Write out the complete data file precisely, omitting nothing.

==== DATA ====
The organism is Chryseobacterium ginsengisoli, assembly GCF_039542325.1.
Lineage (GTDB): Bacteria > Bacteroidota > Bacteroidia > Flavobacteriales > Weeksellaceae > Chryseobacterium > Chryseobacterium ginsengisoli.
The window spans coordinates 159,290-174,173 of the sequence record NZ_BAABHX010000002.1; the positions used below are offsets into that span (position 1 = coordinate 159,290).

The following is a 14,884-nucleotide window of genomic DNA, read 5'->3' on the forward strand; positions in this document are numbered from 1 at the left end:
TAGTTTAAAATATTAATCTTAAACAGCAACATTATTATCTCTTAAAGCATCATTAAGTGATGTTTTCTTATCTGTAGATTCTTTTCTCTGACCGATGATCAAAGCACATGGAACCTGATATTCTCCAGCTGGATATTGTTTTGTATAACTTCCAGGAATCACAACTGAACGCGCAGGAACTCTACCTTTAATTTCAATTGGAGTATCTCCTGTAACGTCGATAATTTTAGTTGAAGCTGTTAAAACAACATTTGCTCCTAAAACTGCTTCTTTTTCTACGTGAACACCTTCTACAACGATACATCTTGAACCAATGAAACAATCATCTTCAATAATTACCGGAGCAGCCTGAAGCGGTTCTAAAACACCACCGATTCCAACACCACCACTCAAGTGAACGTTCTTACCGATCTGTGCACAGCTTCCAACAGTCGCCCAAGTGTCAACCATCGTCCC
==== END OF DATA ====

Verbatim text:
The organism is Chryseobacterium ginsengisoli, assembly GCF_039542325.1.
Lineage (GTDB): Bacteria > Bacteroidota > Bacteroidia > Flavobacteriales > Weeksellaceae > Chryseobacterium > Chryseobacterium ginsengisoli.
The window spans coordinates 159,290-174,173 of the sequence record NZ_BAABHX010000002.1; the positions used below are offsets into that span (position 1 = coordinate 159,290).

The following is a 14,884-nucleotide window of genomic DNA, read 5'->3' on the forward strand; positions in this document are numbered from 1 at the left end:
TAGTTTAAAATATTAATCTTAAACAGCAACATTATTATCTCTTAAAGCATCATTAAGTGATGTTTTCTTATCTGTAGATTCTTTTCTCTGACCGATGATCAAAGCACATGGAACCTGATATTCTCCAGCTGGATATTGTTTTGTATAACTTCCAGGAATCACAACTGAACGCGCAGGAACTCTACCTTTAATTTCAATTGGAGTATCTCCTGTAACGTCGATAATTTTAGTTGAAGCTGTTAAAACAACATTTGCTCCTAAAACTGCTTCTTTTTCTACGTGAACACCTTCTACAACGATACATCTTGAACCAATGAAACAATCATCTTCAATAATTACCGGAGCAGCCTGAAGCGGTTCTAAAACACCACCGATTCCAACACCACCACTCAAGTGAACGTTCTTACCGATCTGTGCACAGCTTCCAACAGTCGCCCAAGTGTCAACCATCGTCCC